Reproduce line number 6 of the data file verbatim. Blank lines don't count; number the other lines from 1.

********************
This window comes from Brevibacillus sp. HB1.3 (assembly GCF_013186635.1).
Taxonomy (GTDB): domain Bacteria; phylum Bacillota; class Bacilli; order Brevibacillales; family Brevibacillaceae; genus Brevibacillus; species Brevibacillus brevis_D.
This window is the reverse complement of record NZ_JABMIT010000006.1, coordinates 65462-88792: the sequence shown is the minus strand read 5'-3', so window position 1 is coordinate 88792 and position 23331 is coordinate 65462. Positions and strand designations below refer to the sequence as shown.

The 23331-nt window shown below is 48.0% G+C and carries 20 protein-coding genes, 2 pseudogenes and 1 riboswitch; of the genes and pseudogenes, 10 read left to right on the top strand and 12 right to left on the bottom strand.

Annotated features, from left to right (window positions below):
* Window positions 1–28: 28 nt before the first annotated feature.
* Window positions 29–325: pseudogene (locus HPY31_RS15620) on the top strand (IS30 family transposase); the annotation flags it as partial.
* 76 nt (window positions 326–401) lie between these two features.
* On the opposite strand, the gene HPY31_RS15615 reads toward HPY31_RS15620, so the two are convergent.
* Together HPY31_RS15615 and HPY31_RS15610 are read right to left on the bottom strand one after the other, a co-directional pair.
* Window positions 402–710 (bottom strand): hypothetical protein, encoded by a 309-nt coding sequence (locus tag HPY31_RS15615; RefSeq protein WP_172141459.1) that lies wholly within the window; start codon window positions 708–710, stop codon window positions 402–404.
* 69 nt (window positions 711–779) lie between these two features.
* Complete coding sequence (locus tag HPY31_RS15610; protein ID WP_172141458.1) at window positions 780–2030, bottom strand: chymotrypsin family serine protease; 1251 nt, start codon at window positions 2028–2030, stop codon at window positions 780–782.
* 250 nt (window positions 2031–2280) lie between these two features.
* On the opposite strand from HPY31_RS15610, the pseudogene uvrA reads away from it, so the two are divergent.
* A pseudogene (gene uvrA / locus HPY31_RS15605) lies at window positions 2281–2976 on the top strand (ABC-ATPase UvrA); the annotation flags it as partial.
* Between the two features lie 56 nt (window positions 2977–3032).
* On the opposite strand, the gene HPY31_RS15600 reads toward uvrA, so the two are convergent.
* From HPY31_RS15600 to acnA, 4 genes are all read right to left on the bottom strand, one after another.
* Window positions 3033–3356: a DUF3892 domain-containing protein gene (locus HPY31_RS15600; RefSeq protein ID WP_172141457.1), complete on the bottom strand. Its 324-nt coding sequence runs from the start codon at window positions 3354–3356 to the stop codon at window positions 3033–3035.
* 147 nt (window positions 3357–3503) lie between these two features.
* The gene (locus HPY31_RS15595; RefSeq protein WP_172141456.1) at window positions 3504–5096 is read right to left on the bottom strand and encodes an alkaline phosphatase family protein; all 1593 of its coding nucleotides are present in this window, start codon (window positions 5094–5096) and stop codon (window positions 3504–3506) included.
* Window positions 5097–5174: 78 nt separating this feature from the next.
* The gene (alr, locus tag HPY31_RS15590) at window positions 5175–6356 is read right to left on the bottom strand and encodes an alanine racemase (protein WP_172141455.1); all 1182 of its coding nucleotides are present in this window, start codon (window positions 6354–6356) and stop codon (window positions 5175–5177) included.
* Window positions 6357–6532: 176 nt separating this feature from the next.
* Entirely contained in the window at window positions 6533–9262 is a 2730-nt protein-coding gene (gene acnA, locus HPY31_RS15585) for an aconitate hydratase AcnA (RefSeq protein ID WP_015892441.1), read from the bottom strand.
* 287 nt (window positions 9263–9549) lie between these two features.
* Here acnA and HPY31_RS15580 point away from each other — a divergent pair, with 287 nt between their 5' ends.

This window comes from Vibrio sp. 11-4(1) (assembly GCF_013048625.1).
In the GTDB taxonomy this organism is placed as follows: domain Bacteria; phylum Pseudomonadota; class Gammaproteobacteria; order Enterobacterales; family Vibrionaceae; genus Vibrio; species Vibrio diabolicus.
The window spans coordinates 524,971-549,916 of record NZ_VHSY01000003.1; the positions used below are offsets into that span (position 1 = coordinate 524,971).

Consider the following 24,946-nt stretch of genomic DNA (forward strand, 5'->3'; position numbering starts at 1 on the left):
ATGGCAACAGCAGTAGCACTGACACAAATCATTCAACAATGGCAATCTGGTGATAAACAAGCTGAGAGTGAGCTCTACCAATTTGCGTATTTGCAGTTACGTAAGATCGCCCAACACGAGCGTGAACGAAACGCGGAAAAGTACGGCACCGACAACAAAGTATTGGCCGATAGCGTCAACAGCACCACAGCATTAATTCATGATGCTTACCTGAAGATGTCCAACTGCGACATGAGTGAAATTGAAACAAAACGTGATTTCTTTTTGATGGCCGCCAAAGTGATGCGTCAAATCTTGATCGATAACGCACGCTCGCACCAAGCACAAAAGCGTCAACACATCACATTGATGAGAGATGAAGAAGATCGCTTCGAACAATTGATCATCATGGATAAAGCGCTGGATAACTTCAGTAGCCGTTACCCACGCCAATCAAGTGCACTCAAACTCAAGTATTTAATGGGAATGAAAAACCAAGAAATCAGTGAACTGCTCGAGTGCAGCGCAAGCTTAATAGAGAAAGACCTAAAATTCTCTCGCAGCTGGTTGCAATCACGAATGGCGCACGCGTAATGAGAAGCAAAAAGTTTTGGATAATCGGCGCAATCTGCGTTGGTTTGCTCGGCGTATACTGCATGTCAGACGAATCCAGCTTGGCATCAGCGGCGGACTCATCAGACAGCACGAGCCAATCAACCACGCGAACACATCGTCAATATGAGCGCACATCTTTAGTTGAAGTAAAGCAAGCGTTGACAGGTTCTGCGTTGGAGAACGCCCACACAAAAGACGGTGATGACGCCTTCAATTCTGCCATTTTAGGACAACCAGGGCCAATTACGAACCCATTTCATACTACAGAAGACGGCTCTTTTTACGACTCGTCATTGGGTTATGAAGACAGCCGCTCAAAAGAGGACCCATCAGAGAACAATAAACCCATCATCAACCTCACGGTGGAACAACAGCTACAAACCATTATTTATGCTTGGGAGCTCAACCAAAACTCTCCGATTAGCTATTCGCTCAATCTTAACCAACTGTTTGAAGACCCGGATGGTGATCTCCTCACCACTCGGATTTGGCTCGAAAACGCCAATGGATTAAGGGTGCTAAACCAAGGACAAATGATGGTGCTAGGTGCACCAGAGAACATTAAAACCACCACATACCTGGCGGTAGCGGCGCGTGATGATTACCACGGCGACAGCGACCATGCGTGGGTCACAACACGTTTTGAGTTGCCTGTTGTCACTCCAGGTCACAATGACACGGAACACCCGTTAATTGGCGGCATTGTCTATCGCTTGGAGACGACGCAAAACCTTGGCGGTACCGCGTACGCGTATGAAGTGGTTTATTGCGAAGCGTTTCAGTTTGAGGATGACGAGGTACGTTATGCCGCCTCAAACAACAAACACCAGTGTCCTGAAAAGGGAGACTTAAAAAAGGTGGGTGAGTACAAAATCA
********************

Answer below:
* Window positions 1–28: 28 nt before the first annotated feature.